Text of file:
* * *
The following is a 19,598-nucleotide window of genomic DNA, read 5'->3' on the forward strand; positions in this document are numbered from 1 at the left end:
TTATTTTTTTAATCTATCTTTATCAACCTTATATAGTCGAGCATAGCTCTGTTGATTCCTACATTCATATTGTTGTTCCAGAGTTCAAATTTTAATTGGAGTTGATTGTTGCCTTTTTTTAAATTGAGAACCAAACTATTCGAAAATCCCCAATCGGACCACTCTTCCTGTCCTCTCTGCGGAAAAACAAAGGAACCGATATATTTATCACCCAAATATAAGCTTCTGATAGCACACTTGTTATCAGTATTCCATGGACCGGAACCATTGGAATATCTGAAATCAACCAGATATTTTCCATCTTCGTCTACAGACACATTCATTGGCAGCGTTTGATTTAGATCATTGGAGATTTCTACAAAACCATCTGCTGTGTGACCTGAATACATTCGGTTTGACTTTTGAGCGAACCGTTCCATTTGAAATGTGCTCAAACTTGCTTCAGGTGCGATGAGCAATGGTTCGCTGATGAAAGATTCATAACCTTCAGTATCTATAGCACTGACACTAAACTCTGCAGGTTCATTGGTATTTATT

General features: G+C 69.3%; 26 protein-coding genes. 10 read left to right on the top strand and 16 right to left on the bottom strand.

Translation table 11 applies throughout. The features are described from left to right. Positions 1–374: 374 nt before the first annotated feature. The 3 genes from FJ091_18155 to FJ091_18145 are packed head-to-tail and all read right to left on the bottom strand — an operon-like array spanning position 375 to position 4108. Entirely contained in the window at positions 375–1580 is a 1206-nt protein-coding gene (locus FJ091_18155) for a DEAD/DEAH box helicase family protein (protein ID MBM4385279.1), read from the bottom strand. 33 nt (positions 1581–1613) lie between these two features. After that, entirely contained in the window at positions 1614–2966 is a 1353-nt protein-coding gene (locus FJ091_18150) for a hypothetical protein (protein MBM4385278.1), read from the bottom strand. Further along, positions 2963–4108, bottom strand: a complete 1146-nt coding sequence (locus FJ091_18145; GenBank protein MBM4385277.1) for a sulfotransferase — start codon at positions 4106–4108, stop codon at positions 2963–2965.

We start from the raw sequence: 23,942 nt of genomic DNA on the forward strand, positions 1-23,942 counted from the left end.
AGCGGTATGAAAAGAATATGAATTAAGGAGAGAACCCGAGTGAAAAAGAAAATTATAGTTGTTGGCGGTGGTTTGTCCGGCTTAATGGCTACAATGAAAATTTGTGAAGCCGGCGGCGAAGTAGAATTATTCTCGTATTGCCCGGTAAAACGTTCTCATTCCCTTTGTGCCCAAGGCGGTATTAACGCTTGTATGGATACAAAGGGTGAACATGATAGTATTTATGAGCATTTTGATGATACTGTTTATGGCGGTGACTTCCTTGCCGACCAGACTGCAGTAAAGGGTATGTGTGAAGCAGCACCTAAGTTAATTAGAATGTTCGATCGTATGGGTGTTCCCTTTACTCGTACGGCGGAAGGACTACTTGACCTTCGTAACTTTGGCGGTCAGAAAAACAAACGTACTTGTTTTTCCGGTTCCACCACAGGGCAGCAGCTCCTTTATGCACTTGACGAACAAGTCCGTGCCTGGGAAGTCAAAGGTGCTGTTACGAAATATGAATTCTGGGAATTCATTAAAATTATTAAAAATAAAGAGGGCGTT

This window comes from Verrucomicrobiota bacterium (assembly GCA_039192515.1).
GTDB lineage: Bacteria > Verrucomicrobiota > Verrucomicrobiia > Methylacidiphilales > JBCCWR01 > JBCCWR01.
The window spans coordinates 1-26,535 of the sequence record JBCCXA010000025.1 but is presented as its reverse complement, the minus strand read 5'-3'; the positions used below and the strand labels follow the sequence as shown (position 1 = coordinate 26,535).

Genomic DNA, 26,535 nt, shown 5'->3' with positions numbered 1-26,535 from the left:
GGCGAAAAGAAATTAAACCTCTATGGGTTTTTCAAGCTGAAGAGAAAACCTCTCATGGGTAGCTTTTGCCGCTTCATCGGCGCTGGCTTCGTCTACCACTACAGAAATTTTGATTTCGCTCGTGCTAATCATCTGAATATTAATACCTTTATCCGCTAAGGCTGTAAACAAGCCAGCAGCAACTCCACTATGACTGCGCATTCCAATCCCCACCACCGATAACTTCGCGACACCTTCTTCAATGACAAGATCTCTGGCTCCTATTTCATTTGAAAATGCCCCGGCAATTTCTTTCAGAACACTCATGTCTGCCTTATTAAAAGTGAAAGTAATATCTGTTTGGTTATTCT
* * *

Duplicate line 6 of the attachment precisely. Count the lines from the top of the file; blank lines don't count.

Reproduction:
AGCGGTATGAAAAGAATATGAATTAAGGAGAGAACCCGAGTGAAAAAGAAAATTATAGTTGTTGGCGGTGGTTTGTCCGGCTTAATGGCTACAATGAAAATTTGTGAAGCCGGCGGCGAAGTAGAATTATTCTCGTATTGCCCGGTAAAACGTTCTCATTCCCTTTGTGCCCAAGGCGGTATTAACGCTTGTATGGATACAAAGGGTGAACATGATAGTATTTATGAGCATTTTGATGATACTGTTTATGGCGGTGACTTCCTTGCCGACCAGACTGCAGTAAAGGGTATGTGTGAAGCAGCACCTAAGTTAATTAGAATGTTCGATCGTATGGGTGTTCCCTTTACTCGTACGGCGGAAGGACTACTTGACCTTCGTAACTTTGGCGGTCAGAAAAACAAACGTACTTGTTTTTCCGGTTCCACCACAGGGCAGCAGCTCCTTTATGCACTTGACGAACAAGTCCGTGCCTGGGAAGTCAAAGGTGCTGTTACGAAATATGAATTCTGGGAATTCATTAAAATTATTAAAAATAAAGAGGGCGTT